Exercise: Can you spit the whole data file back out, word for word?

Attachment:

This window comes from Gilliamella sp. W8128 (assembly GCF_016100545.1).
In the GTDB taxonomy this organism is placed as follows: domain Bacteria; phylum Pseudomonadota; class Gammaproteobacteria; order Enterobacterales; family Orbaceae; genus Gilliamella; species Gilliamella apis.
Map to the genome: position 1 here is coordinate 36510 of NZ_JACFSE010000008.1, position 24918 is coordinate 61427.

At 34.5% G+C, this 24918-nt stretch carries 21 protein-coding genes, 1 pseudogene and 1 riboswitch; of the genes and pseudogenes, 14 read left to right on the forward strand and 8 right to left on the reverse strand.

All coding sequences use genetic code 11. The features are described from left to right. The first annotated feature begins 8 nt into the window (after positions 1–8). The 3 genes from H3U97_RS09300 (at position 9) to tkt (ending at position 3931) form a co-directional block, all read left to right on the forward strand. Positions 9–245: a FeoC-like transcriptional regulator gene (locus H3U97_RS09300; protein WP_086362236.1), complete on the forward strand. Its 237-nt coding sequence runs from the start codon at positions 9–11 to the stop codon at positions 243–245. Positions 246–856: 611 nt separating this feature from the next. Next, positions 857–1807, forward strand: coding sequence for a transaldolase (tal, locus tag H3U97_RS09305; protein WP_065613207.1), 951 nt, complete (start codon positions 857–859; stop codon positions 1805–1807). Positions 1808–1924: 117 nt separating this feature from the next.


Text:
This window comes from Gilliamella sp. W8128 (assembly GCF_016100545.1).
In the GTDB taxonomy this organism is placed as follows: domain Bacteria; phylum Pseudomonadota; class Gammaproteobacteria; order Enterobacterales; family Orbaceae; genus Gilliamella; species Gilliamella apis.
Map to the genome: position 1 here is coordinate 36510 of NZ_JACFSE010000008.1, position 24918 is coordinate 61427.

At 34.5% G+C, this 24918-nt stretch carries 21 protein-coding genes, 1 pseudogene and 1 riboswitch; of the genes and pseudogenes, 14 read left to right on the forward strand and 8 right to left on the reverse strand.

All coding sequences use genetic code 11. The features are described from left to right. The first annotated feature begins 8 nt into the window (after positions 1–8). The 3 genes from H3U97_RS09300 (at position 9) to tkt (ending at position 3931) form a co-directional block, all read left to right on the forward strand. Positions 9–245: a FeoC-like transcriptional regulator gene (locus H3U97_RS09300; protein WP_086362236.1), complete on the forward strand. Its 237-nt coding sequence runs from the start codon at positions 9–11 to the stop codon at positions 243–245. Positions 246–856: 611 nt separating this feature from the next. Next, positions 857–1807, forward strand: coding sequence for a transaldolase (tal, locus tag H3U97_RS09305; protein WP_065613207.1), 951 nt, complete (start codon positions 857–859; stop codon positions 1805–1807). Positions 1808–1924: 117 nt separating this feature from the next.